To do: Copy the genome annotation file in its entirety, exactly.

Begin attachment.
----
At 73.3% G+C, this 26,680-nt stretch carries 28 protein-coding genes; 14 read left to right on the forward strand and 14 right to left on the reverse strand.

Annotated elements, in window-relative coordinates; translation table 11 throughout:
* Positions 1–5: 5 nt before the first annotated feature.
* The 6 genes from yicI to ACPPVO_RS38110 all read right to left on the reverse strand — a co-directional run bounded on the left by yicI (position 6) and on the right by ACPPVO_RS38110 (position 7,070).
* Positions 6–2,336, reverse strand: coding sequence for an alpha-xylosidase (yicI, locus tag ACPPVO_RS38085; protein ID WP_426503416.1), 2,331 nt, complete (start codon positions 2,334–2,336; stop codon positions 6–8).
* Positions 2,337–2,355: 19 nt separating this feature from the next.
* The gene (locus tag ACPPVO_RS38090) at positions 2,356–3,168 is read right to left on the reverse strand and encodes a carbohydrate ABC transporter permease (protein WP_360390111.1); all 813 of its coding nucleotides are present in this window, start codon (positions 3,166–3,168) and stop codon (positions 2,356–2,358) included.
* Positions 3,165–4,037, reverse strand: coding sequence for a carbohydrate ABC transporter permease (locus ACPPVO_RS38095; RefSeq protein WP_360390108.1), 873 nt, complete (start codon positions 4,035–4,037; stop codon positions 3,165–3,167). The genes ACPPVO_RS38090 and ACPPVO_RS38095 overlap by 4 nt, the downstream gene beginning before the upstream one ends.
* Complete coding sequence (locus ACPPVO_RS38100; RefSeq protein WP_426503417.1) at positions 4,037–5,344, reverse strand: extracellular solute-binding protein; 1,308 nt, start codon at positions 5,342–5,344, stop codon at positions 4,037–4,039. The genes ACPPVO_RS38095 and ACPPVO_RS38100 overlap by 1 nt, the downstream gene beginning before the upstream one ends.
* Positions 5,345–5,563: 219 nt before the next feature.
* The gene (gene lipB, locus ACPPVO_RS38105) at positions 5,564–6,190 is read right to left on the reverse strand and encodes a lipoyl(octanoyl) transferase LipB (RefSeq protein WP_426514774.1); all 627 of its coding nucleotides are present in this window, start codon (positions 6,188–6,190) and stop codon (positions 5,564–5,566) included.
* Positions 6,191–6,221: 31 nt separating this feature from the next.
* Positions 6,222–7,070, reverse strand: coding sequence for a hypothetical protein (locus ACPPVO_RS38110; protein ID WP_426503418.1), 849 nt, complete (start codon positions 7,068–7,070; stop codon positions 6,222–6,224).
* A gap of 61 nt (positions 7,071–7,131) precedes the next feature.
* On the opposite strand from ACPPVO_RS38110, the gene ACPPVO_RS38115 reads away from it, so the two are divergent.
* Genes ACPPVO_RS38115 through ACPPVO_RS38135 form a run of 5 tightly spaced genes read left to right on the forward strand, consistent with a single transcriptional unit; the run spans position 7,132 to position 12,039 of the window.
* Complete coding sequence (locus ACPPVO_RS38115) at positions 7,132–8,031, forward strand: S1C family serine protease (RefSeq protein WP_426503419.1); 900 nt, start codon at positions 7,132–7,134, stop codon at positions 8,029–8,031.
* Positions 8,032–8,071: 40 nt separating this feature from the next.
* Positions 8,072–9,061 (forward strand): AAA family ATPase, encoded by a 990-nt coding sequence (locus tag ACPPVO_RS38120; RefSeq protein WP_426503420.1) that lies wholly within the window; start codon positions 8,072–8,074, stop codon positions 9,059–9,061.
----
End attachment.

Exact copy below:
At 73.3% G+C, this 26,680-nt stretch carries 28 protein-coding genes; 14 read left to right on the forward strand and 14 right to left on the reverse strand.

Annotated elements, in window-relative coordinates; translation table 11 throughout:
* Positions 1–5: 5 nt before the first annotated feature.
* The 6 genes from yicI to ACPPVO_RS38110 all read right to left on the reverse strand — a co-directional run bounded on the left by yicI (position 6) and on the right by ACPPVO_RS38110 (position 7,070).
* Positions 6–2,336, reverse strand: coding sequence for an alpha-xylosidase (yicI, locus tag ACPPVO_RS38085; protein ID WP_426503416.1), 2,331 nt, complete (start codon positions 2,334–2,336; stop codon positions 6–8).
* Positions 2,337–2,355: 19 nt separating this feature from the next.
* The gene (locus tag ACPPVO_RS38090) at positions 2,356–3,168 is read right to left on the reverse strand and encodes a carbohydrate ABC transporter permease (protein WP_360390111.1); all 813 of its coding nucleotides are present in this window, start codon (positions 3,166–3,168) and stop codon (positions 2,356–2,358) included.
* Positions 3,165–4,037, reverse strand: coding sequence for a carbohydrate ABC transporter permease (locus ACPPVO_RS38095; RefSeq protein WP_360390108.1), 873 nt, complete (start codon positions 4,035–4,037; stop codon positions 3,165–3,167). The genes ACPPVO_RS38090 and ACPPVO_RS38095 overlap by 4 nt, the downstream gene beginning before the upstream one ends.
* Complete coding sequence (locus ACPPVO_RS38100; RefSeq protein WP_426503417.1) at positions 4,037–5,344, reverse strand: extracellular solute-binding protein; 1,308 nt, start codon at positions 5,342–5,344, stop codon at positions 4,037–4,039. The genes ACPPVO_RS38095 and ACPPVO_RS38100 overlap by 1 nt, the downstream gene beginning before the upstream one ends.
* Positions 5,345–5,563: 219 nt before the next feature.
* The gene (gene lipB, locus ACPPVO_RS38105) at positions 5,564–6,190 is read right to left on the reverse strand and encodes a lipoyl(octanoyl) transferase LipB (RefSeq protein WP_426514774.1); all 627 of its coding nucleotides are present in this window, start codon (positions 6,188–6,190) and stop codon (positions 5,564–5,566) included.
* Positions 6,191–6,221: 31 nt separating this feature from the next.
* Positions 6,222–7,070, reverse strand: coding sequence for a hypothetical protein (locus ACPPVO_RS38110; protein ID WP_426503418.1), 849 nt, complete (start codon positions 7,068–7,070; stop codon positions 6,222–6,224).
* A gap of 61 nt (positions 7,071–7,131) precedes the next feature.
* On the opposite strand from ACPPVO_RS38110, the gene ACPPVO_RS38115 reads away from it, so the two are divergent.
* Genes ACPPVO_RS38115 through ACPPVO_RS38135 form a run of 5 tightly spaced genes read left to right on the forward strand, consistent with a single transcriptional unit; the run spans position 7,132 to position 12,039 of the window.
* Complete coding sequence (locus ACPPVO_RS38115) at positions 7,132–8,031, forward strand: S1C family serine protease (RefSeq protein WP_426503419.1); 900 nt, start codon at positions 7,132–7,134, stop codon at positions 8,029–8,031.
* Positions 8,032–8,071: 40 nt separating this feature from the next.
* Positions 8,072–9,061 (forward strand): AAA family ATPase, encoded by a 990-nt coding sequence (locus tag ACPPVO_RS38120; RefSeq protein WP_426503420.1) that lies wholly within the window; start codon positions 8,072–8,074, stop codon positions 9,059–9,061.